CHICAGO — Former White House chief of staff Rahm Emanuel was elected mayor of Chicago on Tuesday, easily overwhelming five rivals to take the helm of the third-largest U.S. city as it prepares to chart a new course without the retiring Richard M. Daley.

With 97 percent of the precincts reporting, Emanuel had trounced five opponents with 55 percent of the vote — a margin that allowed him to avoid an April runoff. He needed more than 50 percent of the vote to win outright.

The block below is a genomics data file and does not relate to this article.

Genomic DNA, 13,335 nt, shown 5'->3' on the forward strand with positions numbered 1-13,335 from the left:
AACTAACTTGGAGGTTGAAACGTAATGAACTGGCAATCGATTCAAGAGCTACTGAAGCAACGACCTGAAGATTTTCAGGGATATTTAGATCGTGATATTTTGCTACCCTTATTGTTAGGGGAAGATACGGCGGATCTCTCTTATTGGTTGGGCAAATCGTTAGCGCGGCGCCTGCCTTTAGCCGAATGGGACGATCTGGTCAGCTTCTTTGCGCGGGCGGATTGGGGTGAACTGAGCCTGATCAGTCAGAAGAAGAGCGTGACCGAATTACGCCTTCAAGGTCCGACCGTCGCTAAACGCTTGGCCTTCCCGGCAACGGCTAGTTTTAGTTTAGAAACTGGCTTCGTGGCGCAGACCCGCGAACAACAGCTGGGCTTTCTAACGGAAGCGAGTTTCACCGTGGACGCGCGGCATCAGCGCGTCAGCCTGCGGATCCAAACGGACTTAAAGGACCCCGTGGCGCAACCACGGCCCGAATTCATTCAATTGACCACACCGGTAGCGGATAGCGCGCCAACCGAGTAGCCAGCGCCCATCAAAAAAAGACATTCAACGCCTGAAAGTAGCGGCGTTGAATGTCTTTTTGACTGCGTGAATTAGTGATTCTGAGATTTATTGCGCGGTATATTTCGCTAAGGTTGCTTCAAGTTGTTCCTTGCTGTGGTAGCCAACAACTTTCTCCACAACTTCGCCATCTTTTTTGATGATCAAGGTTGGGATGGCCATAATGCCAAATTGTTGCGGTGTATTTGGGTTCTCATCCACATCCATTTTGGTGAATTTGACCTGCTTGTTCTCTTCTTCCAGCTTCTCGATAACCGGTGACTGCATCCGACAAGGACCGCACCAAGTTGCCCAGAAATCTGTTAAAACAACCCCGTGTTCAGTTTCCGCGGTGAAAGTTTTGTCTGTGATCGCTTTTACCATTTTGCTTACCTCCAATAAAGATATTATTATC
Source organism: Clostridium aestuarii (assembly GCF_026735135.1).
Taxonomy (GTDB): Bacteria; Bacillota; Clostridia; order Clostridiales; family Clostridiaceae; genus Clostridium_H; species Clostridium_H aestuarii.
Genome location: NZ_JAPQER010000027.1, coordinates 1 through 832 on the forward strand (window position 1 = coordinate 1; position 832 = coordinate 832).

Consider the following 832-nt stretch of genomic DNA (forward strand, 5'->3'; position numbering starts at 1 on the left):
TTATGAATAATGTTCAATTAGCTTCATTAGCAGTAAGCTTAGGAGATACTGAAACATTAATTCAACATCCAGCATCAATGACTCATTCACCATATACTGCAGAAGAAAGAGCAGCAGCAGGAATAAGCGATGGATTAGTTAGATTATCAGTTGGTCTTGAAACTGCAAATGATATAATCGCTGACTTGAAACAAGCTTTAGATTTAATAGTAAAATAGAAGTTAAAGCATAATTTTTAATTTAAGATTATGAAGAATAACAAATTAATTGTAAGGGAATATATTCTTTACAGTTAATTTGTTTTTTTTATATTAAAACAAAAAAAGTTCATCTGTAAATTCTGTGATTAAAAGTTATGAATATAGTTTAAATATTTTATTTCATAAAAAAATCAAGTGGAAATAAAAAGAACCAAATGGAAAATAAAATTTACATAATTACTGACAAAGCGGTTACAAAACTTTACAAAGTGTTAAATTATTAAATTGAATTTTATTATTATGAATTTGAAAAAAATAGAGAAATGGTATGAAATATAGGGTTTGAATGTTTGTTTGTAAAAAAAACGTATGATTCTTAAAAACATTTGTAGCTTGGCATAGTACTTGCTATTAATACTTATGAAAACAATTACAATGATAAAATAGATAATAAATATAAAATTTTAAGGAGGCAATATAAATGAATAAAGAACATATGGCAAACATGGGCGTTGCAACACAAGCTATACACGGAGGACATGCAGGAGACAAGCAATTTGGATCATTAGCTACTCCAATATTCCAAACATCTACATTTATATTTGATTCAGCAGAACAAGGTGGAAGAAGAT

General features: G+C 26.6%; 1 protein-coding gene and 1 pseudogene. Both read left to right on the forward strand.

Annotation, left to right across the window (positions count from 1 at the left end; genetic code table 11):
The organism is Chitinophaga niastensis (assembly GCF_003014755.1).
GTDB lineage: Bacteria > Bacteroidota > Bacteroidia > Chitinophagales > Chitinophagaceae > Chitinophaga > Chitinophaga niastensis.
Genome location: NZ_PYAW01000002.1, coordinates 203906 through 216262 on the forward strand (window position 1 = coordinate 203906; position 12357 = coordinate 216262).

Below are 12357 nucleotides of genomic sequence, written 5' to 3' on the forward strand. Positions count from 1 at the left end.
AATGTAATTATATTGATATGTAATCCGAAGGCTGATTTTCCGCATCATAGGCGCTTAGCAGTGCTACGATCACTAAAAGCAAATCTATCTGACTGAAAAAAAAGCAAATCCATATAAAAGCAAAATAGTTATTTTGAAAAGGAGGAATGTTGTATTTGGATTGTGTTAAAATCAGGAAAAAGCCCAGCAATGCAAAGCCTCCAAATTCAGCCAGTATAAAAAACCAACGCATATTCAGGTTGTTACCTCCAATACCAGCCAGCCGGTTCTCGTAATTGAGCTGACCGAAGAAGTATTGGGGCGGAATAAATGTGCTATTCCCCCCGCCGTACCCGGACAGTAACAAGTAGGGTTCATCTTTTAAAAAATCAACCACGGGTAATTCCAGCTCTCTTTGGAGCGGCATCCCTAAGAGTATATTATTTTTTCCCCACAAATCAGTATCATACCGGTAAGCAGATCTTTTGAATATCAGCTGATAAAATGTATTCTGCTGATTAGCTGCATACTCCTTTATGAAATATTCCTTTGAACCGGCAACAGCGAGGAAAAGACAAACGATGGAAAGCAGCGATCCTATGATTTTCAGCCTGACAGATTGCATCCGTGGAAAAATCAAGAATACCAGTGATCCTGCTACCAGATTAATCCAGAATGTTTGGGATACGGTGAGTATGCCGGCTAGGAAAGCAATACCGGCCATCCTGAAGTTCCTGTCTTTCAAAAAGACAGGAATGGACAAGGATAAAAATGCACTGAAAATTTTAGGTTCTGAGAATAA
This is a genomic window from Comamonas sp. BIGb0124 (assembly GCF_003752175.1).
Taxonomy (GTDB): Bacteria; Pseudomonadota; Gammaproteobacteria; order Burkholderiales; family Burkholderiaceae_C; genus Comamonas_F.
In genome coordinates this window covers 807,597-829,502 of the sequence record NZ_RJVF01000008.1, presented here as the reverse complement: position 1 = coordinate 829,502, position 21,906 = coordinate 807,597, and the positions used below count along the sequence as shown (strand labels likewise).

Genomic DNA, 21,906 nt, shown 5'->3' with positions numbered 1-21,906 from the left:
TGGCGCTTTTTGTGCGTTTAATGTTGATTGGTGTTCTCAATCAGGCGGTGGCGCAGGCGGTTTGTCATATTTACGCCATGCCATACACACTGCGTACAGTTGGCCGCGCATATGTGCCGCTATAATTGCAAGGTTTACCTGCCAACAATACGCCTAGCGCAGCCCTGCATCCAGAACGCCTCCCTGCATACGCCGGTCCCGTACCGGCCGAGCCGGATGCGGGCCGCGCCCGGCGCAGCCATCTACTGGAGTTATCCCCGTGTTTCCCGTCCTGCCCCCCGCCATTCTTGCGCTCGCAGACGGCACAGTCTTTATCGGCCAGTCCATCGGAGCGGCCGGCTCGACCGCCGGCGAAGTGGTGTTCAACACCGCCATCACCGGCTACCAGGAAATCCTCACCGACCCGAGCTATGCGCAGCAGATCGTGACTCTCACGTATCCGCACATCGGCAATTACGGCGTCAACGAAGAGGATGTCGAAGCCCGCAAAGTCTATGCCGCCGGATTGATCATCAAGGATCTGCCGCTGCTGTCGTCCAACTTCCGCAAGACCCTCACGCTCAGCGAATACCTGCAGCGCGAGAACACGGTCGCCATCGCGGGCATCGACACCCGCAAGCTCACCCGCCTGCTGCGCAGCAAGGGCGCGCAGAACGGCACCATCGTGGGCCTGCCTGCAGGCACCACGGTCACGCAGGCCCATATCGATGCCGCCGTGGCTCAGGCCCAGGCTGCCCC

It was the city's first mayoral race in more than 60 years without an incumbent on the ballot and the first in more than two decades without Daley among the candidates. Daley and his father have led Chicago for more than 43 out of the last 56 years.

Emanuel called the victory "humbling" and thanked Daley for his lifetime of service, saying the outgoing mayor had "earned a special place in our hearts and our history."